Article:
By Mark A. Taylor
Among the many (too many!) Internet posts I’ve skimmed in the last week, a few have led me to some decisions about my own behavior on the worried World Wide Web. The Internet is good for much; I’m not saying we should learn to live without it. But I’m concerned about the way we Christians sometimes decide to use it.
What I’ve decided:
1. We can’t relate to each other via the Internet alone. If my opinion about another Christian isn’t based on an out-of-web relationship, then I’ll think twice about discussing him or her on the web, especially if my post would be a critique. I’m guessing a second thought will usually lead me to avoid such posts altogether.
2. If I have something intimate or disturbing to share about myself, I won’t be posting it on the Internet. I’ll tell my family and close friends. I may even e-mail the news to a long list of associates who care and need to know. But I won’t be putting it out there for anyone who knows my name to read, share, discuss, and criticize.
3. If I decide to renege on the above decision, I won’t be surprised by rejection from those who don’t know me; I won’t be hurt by rebuke from those who don’t understand my situation.
More people skim the Internet than use it for careful research about a situation that baffles them. I’d expect those close to me to do that work. I wouldn’t assume that the casual web browser would invest the same energy.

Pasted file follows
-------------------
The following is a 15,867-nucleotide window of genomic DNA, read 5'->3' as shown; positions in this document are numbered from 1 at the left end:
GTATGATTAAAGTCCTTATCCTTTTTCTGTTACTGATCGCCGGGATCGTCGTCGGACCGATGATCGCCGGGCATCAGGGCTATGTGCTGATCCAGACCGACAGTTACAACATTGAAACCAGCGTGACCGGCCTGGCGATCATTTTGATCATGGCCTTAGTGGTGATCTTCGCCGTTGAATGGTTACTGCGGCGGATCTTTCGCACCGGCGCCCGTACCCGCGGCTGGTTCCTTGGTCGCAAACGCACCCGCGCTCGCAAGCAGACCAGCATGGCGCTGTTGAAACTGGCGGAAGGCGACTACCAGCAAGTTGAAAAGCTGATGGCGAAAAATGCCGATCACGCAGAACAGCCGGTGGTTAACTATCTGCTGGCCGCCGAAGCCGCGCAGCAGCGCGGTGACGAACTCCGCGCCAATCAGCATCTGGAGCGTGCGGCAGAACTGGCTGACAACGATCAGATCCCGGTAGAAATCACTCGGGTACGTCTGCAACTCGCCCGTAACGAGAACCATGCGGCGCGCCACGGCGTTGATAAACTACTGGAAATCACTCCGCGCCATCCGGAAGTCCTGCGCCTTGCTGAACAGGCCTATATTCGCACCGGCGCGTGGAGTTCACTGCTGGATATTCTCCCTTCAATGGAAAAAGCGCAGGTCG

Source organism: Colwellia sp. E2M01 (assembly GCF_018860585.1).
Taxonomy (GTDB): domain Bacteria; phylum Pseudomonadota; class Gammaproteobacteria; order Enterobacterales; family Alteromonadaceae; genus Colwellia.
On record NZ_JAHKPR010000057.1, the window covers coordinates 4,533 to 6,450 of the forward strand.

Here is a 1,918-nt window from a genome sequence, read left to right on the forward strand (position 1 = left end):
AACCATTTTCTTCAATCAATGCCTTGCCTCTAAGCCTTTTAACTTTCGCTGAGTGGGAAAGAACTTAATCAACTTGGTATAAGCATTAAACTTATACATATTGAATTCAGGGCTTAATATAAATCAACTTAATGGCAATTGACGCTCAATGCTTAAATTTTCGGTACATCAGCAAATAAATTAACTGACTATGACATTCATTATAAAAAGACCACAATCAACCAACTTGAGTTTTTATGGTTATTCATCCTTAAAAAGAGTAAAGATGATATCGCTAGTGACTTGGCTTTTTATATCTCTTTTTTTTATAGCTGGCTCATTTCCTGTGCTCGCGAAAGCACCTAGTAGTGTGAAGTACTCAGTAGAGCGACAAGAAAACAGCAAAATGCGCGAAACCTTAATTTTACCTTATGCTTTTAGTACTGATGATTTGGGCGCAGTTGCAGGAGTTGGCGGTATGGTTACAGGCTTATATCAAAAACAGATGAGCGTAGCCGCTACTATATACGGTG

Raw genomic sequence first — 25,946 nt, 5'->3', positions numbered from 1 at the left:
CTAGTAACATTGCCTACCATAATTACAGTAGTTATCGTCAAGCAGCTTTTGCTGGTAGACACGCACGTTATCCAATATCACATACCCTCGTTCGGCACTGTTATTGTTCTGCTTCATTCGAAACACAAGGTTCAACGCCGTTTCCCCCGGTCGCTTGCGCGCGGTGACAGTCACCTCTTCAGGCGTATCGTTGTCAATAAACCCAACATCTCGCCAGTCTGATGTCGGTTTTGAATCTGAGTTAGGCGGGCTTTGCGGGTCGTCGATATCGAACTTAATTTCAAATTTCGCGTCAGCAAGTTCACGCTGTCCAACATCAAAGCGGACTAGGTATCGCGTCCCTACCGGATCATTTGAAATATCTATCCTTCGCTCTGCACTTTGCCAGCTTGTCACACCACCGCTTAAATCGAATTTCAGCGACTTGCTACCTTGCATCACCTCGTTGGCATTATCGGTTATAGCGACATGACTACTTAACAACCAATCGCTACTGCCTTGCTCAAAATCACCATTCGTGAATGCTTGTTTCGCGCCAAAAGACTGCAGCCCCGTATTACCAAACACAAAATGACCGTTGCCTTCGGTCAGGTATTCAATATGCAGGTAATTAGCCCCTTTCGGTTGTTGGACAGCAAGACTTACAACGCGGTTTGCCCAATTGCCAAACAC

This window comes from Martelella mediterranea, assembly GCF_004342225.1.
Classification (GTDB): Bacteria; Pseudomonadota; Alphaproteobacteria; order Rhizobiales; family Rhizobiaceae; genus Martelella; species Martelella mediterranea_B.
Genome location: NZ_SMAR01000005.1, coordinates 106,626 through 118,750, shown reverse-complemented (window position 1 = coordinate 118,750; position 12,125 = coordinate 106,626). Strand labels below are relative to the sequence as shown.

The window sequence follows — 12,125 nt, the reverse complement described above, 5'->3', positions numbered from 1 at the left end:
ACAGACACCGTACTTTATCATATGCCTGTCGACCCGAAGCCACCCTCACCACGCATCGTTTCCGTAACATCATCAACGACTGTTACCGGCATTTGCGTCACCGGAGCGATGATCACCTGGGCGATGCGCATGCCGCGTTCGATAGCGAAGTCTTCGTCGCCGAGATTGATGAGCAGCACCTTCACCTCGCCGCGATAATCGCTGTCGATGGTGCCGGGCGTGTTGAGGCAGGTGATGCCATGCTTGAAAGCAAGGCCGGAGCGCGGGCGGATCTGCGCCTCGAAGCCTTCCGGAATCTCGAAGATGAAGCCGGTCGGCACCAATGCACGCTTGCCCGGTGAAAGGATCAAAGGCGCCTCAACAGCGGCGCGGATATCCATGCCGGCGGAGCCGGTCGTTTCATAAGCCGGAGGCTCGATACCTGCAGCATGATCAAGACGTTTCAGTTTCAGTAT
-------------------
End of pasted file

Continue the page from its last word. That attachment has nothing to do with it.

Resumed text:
4. But, as a casual web browser myself, I’m going to exercise some restraint. When I read something about another Christian that angers or frightens or confuses me, I’ll write him or her directly. Or give him a call. If I don’t know the person well enough to contact him or her directly, what right do I have to write about him, by name, on Facebook?
You can make a case, I guess, for saying that a person who “goes public” should expect public reaction. (This is why I don’t intend to seek celebrity status with revelations about myself.) But when the person is a Christian brother, we owe him a careful response and a concerned inquiry.
Even if his action is a blatant sin, we’re to “restore that person gently” with care to keep ourselves from sinning in the process (Galatians 6:1).
I’ve seen too much sin on the Internet lately. And it comes from the keystrokes of Christians who believe their Internet access gives them the right to make personal attacks.
I intend to work at avoiding the same error.